Refugee women from Syria, Afghanistan, Iraq and more are learning work skills and leadership at GAIA, a Dallas fashion company.
The flight path to Dallas Love Field goes right over GAIA. It's fitting since the women who work there all came here from somewhere else.
"I think we put a welcome face to America that they might not see elsewhere," said GAIA founder Paula Minnis. "I feel like they're people just like us. It could be us."
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Minnis started GAIA after mentoring a refugee woman and seeing a need to empower women seeking a new life.
Bothina Matar and her mother-in-law, Huda, are Syrian refugees.
"We lived a good life not thinking anything is going to happen," Matar said, recalling the bombings in her native country. "Like, we used to hear the planes before they airstrike the people. It's hard."
Matar taught English in Syria. Now she sews purses for GAIA.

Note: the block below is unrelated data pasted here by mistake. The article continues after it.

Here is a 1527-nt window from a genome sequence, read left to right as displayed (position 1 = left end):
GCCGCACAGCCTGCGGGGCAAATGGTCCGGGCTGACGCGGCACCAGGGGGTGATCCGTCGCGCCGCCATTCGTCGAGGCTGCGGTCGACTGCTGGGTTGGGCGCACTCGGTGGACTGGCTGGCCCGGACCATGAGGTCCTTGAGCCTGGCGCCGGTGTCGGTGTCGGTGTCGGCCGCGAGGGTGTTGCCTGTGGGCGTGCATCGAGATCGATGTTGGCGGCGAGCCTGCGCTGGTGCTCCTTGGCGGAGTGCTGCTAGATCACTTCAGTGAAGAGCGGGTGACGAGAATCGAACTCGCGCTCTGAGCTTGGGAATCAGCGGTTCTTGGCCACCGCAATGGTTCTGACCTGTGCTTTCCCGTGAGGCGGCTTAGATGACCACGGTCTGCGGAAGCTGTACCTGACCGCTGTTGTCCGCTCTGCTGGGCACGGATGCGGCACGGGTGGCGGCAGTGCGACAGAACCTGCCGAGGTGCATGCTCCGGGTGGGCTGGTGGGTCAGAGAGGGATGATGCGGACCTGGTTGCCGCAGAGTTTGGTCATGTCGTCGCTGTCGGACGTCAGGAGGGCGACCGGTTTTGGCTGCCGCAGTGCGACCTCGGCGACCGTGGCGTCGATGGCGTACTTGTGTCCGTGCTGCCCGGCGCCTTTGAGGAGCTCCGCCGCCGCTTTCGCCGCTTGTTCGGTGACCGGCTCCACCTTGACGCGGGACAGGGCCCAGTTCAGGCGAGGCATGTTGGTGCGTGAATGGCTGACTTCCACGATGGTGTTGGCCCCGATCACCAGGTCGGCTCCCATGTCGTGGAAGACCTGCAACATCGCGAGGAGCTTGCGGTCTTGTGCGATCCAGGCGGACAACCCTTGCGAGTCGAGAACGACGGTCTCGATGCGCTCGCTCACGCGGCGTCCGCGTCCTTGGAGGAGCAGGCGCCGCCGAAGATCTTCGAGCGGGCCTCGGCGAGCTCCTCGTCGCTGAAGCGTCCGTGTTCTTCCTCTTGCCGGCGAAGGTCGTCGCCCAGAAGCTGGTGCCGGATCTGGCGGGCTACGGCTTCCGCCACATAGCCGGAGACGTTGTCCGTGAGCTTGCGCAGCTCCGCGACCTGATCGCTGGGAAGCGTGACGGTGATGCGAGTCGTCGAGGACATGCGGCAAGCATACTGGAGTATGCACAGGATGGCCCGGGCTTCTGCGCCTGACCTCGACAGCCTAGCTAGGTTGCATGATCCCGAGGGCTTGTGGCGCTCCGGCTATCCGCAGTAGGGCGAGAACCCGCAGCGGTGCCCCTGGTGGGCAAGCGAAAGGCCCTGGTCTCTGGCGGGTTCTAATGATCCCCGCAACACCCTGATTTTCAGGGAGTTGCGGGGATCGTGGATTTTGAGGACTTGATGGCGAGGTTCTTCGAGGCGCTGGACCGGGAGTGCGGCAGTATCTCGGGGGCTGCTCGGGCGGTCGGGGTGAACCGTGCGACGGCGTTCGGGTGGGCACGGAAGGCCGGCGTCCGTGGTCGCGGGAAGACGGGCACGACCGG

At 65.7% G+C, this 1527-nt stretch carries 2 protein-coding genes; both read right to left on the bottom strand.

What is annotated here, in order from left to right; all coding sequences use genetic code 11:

"I wasn't, like, a real sewer," she said about her life back home. "And now I think I'm good," Matar said, giggling.
"They want to have a purpose. They want to integrate and they want to contribute," Minnis said of her employees. "They've been a gift."
With President Donald Trump indicating he will put a halt on refugees entering the country, Matar is worried.
"I mean, I'm confused actually," Matar said, explaining that she left her own country to get away from terrorism. "If they were, like, good countries, they're (refugees) not going to leave their country and come (here). What's the point?"
The point of GAIA is to empower refugee women to succeed in their new lives.
"I think if we all practice some empathy and put ourselves in that same position," Minnis said. "I think we would want to be welcomed with open arms as well."